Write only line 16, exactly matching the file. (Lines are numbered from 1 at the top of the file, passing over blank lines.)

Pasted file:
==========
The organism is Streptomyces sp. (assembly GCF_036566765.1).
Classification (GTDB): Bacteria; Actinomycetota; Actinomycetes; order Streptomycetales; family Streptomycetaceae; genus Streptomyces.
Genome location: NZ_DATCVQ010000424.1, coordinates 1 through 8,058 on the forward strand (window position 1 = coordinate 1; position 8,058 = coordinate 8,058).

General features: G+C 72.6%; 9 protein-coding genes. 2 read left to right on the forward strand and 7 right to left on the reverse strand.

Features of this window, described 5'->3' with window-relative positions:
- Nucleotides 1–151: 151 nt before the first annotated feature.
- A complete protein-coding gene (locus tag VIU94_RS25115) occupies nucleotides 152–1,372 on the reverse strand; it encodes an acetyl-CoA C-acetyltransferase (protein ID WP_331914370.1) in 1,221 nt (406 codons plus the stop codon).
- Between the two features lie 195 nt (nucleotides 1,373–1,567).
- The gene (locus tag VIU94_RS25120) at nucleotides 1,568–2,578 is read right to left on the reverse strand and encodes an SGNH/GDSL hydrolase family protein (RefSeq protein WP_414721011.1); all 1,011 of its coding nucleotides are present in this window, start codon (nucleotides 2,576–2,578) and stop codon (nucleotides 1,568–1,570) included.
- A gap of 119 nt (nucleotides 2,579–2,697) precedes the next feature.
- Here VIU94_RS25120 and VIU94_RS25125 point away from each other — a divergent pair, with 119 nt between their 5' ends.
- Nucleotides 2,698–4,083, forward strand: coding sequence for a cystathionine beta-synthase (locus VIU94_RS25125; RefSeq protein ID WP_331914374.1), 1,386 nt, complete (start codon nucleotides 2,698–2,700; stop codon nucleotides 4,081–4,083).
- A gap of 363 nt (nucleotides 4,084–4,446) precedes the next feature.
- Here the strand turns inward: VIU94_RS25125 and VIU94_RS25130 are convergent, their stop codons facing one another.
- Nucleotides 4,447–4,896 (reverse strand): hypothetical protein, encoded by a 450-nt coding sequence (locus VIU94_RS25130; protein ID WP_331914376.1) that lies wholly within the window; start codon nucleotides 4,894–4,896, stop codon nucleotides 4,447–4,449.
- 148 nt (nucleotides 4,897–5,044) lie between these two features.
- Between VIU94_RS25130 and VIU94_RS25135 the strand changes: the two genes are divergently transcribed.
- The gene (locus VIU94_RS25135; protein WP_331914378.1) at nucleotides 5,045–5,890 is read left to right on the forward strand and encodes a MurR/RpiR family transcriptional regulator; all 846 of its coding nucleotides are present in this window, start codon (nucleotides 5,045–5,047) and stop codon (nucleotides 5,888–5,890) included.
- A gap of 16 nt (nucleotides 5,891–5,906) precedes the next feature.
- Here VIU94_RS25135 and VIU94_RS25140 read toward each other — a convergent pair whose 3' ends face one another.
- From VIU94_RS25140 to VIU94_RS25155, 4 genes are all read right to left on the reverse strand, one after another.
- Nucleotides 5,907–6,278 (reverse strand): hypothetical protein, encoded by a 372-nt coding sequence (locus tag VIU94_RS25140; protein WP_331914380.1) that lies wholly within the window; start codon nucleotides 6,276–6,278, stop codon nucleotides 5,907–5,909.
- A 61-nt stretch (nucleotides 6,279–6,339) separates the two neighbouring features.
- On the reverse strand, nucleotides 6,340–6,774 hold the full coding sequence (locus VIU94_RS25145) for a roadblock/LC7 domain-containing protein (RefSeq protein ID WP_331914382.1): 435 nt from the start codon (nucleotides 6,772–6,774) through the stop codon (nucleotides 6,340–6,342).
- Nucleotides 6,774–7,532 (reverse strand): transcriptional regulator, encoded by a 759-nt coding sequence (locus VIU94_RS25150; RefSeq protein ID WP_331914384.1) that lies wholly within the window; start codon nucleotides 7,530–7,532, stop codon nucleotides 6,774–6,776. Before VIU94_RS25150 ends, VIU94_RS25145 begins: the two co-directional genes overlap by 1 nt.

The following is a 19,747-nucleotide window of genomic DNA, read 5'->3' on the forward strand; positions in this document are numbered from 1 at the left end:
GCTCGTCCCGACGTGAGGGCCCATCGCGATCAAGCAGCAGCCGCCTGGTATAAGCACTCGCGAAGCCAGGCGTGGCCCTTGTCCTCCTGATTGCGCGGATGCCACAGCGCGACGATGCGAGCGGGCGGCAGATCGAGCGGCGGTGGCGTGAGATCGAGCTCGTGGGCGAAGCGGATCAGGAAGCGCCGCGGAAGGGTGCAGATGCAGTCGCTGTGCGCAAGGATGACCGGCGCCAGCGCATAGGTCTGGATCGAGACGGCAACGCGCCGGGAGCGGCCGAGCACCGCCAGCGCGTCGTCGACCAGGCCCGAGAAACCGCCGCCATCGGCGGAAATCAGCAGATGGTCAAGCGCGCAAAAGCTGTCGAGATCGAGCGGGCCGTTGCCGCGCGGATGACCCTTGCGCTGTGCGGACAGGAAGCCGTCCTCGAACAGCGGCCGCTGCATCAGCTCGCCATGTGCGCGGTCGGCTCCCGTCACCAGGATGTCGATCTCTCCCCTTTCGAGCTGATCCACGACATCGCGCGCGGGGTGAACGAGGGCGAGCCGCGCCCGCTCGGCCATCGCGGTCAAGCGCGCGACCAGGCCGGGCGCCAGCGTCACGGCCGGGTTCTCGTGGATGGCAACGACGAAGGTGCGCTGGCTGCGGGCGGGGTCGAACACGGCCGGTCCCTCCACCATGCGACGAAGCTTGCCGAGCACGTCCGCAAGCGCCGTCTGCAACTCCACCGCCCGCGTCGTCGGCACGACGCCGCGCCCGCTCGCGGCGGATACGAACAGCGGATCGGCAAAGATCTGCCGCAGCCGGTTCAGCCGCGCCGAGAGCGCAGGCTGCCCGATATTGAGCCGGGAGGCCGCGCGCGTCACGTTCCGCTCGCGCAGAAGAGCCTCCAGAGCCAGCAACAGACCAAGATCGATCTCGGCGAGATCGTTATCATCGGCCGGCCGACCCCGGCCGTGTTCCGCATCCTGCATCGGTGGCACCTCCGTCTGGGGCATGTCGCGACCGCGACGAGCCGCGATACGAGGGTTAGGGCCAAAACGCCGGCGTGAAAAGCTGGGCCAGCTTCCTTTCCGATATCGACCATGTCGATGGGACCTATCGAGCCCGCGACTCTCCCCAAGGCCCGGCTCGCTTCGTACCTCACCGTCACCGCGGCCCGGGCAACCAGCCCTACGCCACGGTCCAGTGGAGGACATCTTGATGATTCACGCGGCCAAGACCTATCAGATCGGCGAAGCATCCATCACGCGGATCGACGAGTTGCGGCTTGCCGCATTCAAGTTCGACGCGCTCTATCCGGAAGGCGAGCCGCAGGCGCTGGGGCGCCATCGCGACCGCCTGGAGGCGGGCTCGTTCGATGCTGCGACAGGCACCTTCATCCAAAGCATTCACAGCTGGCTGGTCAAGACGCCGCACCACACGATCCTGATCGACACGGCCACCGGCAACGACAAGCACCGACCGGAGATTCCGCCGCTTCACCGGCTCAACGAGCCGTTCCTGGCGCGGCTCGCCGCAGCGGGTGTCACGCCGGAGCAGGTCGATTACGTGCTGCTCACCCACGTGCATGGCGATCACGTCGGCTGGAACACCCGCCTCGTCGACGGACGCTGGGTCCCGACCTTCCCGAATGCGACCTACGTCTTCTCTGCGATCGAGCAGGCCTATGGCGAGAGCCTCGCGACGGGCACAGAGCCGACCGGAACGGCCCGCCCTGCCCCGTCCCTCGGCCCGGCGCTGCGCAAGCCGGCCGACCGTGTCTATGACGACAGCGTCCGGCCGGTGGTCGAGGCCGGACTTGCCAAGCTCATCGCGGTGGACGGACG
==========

- 148 nt (nucleotides 4,897–5,044) lie between these two features.